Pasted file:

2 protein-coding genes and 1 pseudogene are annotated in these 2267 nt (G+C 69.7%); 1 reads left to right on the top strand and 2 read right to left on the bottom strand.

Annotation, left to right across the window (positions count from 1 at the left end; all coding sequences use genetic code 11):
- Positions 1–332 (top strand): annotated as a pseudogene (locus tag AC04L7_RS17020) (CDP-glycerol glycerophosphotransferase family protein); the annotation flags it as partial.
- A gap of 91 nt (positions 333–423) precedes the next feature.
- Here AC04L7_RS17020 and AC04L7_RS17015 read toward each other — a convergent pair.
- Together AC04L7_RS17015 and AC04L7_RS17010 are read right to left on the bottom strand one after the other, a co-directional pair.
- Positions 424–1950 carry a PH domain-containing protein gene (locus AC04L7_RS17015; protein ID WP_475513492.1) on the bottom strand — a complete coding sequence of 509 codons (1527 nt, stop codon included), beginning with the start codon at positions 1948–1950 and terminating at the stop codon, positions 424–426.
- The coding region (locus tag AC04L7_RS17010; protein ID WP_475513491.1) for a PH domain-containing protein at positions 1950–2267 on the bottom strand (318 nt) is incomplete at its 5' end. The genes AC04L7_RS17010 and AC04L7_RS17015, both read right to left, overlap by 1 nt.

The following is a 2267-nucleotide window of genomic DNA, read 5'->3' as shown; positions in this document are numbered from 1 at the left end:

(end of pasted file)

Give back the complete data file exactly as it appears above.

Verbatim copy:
2 protein-coding genes and 1 pseudogene are annotated in these 2267 nt (G+C 69.7%); 1 reads left to right on the top strand and 2 read right to left on the bottom strand.

Annotation, left to right across the window (positions count from 1 at the left end; all coding sequences use genetic code 11):
- Positions 1–332 (top strand): annotated as a pseudogene (locus tag AC04L7_RS17020) (CDP-glycerol glycerophosphotransferase family protein); the annotation flags it as partial.
- A gap of 91 nt (positions 333–423) precedes the next feature.
- Here AC04L7_RS17020 and AC04L7_RS17015 read toward each other — a convergent pair.
- Together AC04L7_RS17015 and AC04L7_RS17010 are read right to left on the bottom strand one after the other, a co-directional pair.
- Positions 424–1950 carry a PH domain-containing protein gene (locus AC04L7_RS17015; protein ID WP_475513492.1) on the bottom strand — a complete coding sequence of 509 codons (1527 nt, stop codon included), beginning with the start codon at positions 1948–1950 and terminating at the stop codon, positions 424–426.
- The coding region (locus tag AC04L7_RS17010; protein ID WP_475513491.1) for a PH domain-containing protein at positions 1950–2267 on the bottom strand (318 nt) is incomplete at its 5' end. The genes AC04L7_RS17010 and AC04L7_RS17015, both read right to left, overlap by 1 nt.

The following is a 2267-nucleotide window of genomic DNA, read 5'->3' as shown; positions in this document are numbered from 1 at the left end: